Anyone in involved in colonoscopy knows that applying abdominal pressure is risky business. But just how dangerous is it? An ergonomics expert weighs in.
According to the Joint Commission, high reliability healthcare organizations must demonstrate “consistent excellence in quality and safety across all services maintained over long periods of time.” It further notes that currently there is no healthcare facility that meets these standards. Despite the bleak statement, the Commission believes that the goal, while lofty, is achievable.
For healthcare staff, handling patients on a daily basis puts so much force on the musculoskeletal system that even perfect body mechanics cannot prevent pain and injury. Learn how endoscopy nurses and technicians can guard against the inevitable—in under a minute.
Did you know that one of every two endoscopy staff will suffer a work-related musculoskeletal disorder? Find out why in under a minute.
In the recent past, hospitals and healthcare organization balked at the cost of safe patient handling and mobility (SPHM) equipment, for instance, patient lifts. Over the last few years, however, awareness of work-related injury (and its costs) among healthcare staff has grown. In addition, recent studies indicate that SPHM investments pay for themselves quickly. That said, there are quite a few SPHM tools and technologies with a low price point; some are even free!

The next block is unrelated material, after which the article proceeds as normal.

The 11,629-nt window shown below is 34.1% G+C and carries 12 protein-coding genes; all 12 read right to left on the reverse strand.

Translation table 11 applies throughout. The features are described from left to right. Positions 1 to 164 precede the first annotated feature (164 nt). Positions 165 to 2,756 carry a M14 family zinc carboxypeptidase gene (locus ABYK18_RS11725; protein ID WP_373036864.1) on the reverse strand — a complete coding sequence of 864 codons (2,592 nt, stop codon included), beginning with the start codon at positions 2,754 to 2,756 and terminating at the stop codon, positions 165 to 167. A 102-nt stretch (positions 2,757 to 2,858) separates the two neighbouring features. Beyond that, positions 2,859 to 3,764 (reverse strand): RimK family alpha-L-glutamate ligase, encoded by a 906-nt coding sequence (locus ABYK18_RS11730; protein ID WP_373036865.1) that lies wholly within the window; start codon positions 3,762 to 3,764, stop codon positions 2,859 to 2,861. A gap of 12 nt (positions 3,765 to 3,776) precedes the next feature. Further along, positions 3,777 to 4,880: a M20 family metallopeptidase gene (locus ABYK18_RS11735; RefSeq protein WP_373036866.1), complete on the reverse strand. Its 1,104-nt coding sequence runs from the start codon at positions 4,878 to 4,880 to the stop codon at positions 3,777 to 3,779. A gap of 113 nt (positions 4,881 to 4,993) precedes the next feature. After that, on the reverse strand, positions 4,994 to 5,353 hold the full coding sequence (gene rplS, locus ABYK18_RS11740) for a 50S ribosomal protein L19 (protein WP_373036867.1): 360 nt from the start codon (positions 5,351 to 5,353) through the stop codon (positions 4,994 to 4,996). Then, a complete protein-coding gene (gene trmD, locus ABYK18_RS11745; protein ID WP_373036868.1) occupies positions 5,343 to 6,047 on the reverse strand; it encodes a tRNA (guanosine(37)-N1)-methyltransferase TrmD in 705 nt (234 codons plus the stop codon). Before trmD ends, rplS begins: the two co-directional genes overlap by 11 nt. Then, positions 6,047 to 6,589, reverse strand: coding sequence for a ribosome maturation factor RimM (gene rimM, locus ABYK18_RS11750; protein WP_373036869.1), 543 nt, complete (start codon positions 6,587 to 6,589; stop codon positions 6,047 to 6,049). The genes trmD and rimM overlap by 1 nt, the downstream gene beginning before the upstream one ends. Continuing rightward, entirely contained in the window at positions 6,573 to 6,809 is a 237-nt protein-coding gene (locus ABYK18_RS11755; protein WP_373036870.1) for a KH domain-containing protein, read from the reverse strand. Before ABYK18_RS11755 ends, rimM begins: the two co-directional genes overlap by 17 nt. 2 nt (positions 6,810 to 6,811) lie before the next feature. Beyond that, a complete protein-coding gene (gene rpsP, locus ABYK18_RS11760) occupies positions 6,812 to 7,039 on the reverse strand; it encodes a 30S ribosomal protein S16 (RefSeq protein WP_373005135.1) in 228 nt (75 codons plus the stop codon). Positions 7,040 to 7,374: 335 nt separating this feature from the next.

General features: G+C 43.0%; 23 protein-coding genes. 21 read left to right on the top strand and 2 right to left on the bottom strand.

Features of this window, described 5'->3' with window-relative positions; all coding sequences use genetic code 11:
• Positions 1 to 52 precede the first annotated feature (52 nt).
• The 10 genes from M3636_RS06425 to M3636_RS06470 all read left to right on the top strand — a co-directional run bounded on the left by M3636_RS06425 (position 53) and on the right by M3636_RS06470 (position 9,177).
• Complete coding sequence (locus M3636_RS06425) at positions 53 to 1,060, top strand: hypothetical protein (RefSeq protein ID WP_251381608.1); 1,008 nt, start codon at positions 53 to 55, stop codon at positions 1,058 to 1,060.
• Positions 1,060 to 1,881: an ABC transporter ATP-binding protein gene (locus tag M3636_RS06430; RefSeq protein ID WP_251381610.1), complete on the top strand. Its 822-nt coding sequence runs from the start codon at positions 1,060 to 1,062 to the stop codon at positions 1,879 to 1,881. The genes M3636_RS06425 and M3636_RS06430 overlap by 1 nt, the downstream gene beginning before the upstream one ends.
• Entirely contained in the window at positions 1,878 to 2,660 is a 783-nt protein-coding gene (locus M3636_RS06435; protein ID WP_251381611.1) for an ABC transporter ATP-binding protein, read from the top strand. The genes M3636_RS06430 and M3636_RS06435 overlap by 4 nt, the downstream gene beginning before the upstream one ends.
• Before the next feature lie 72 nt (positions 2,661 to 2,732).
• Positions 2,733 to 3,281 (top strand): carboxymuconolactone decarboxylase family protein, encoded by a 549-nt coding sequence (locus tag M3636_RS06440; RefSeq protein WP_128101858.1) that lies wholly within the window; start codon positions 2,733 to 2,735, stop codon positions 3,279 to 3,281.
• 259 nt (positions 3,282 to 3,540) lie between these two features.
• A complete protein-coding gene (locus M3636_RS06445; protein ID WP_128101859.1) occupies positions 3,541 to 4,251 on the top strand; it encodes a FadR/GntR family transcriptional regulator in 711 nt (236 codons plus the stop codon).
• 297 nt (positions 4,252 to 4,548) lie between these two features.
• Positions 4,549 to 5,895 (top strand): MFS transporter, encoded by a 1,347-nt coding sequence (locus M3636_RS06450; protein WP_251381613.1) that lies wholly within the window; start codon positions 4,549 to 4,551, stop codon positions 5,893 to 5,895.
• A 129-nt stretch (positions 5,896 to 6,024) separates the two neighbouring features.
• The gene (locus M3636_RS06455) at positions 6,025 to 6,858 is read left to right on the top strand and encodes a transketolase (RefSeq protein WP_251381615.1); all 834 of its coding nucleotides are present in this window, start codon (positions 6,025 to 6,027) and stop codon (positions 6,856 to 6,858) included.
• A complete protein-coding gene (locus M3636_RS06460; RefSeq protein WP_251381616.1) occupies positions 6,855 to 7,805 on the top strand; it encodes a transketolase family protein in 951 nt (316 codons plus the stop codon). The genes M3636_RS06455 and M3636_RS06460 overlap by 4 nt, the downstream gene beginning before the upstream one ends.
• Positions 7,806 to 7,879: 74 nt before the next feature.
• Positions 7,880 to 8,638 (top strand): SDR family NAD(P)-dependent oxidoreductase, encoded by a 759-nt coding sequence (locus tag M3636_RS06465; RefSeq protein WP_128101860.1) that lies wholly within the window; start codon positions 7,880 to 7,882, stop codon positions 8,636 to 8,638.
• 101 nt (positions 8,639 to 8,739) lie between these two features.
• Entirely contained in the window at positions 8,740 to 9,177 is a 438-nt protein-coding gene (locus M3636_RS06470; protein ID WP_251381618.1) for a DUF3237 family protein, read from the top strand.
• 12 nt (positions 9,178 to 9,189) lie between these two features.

Inadequate staffing and substandard patient handling equipment can get in the way of a nurse’s ability to care for patients. And then there is the human factor. Walk into any office break room, and you will find a wide variety of temperaments and personalities. In fact, sitcoms and movies that parody workplace culture are commonplace. In healthcare, however, where a patient’s welfare is in question, disruptive behavior is no laughing matter. HR problems can escalate quickly and can have dramatic negative impacts.
In 2018, the number of U.S. workers involved in strikes and lockouts was at its highest rate since 1986. This is despite the fact that percentage of U.S. workers who belong to a union continues to fall; the current rate is 10.5%.
“What's one thing you wish you had in your [GI] lab, or one thing you couldn't live without that you currently have?” This attention-grabbing question was posted recently on an SGNA discussion board.
To attract and retain employees, some businesses offer perks ranging from on-site yoga to monthly karaoke parties. But once the novelty of these benefits wears off, do they really boost morale? Do employees really feel that the company understands their needs? Are the investments genuine? While some employees do appreciate such services, most would rather know that that their organization truly cares about them as individuals.